Chrome steel, also known as stainless steel, is steel that has been mixed with chromium. The chromium adds special protection to the steel that keeps it from rusting. Just like steel, chrome steel is an alloy, or a combination or two or more metals. Chrome steel is used for many applications, is easy to recycle and has a high scrap value.
A material, or chemical, analysis of chrome steel yields six substances: chromium, carbon, manganese, silicon, phosphorus and sulfur. The amount of each substance used differs according to the metallurgy specialist and creates a slightly different steel. Chromium is the most prevalent of the six and increases toughness, durability and hardness penetration.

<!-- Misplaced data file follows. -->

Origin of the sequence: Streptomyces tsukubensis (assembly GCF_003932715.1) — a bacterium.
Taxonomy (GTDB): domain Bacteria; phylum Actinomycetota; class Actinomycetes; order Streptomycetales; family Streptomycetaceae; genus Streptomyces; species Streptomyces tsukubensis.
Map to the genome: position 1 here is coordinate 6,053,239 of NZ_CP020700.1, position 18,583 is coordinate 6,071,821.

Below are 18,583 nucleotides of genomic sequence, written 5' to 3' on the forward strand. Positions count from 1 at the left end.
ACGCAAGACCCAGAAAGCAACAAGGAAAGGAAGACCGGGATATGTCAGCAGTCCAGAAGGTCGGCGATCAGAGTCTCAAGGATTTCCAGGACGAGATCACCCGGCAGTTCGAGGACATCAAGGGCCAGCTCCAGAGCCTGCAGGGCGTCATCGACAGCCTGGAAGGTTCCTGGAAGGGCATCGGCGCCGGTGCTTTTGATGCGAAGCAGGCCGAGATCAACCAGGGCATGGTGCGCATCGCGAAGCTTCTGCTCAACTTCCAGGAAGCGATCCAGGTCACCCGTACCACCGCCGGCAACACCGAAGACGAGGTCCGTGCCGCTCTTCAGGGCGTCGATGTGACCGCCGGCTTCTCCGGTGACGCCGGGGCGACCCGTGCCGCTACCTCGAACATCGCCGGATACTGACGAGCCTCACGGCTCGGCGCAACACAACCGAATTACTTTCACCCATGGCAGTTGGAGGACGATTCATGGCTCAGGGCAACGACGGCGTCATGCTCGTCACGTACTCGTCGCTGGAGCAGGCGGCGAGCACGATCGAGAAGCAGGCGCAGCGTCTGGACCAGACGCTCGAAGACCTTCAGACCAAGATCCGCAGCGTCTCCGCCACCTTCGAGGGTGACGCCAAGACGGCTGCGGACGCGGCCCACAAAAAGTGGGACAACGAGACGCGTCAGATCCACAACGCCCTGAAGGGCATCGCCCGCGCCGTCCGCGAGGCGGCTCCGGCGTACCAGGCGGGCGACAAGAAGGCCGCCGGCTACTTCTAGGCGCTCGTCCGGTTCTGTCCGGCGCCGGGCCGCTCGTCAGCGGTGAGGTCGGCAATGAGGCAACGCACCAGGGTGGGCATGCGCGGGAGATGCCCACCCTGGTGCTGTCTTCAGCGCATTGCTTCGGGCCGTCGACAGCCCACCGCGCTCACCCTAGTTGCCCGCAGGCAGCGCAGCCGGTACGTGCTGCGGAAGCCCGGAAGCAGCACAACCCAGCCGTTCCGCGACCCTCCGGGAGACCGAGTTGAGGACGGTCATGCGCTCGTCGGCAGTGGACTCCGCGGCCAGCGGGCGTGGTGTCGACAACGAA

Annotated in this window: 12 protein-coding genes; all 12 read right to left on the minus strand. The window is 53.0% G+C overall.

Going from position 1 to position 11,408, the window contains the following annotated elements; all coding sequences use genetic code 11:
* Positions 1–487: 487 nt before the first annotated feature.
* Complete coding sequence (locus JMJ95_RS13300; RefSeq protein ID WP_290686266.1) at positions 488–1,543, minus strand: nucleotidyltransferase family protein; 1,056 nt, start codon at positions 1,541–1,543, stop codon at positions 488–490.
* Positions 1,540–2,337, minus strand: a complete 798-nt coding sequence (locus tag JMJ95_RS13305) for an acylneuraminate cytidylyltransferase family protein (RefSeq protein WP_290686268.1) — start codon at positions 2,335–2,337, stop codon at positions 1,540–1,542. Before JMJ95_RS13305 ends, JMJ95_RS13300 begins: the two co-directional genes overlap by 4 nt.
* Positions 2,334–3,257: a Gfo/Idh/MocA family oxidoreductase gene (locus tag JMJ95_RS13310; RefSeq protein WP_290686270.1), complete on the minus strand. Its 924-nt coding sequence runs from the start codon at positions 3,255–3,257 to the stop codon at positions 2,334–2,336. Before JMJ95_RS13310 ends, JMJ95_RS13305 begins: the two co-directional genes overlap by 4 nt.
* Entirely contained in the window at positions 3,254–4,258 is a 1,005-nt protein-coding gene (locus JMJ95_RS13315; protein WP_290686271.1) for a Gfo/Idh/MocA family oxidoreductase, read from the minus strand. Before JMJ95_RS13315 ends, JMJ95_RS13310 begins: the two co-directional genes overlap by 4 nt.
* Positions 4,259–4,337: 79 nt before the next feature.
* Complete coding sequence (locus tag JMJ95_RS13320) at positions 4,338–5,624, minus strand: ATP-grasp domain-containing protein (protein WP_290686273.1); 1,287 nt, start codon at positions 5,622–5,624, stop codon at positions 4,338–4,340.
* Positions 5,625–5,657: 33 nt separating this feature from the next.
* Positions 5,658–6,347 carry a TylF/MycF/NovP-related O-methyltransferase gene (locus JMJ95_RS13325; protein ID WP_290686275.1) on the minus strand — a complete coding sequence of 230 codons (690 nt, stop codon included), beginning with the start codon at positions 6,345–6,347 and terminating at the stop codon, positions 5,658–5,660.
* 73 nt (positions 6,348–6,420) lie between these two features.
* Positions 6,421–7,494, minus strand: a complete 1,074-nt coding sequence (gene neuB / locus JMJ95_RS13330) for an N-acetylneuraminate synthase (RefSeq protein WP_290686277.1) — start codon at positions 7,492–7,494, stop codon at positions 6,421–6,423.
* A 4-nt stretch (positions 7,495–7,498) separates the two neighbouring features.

Chrome steel is forged in an electric arc furnace. The furnace includes carbon electrodes that blast a current through steel scrap placed in the furnace. Other elements, such as nickel and nitrogen, are sometimes added. With true stainless steel, the chromium is added directly into the alloy. Imitation stainless steel uses a chrome plating, which has been shown to be less efficient than mixing the chrome in with the steel.
Chrome steel is used in a wide variety of products and tools. In the household, it is used for kitchen utensils and is also found in drawer slides. For tools, it is used to make drill bits and wrenches. It is also used in architecture, both as an aesthetic and because of its high resistance to corrosive substances such as salt and pollution.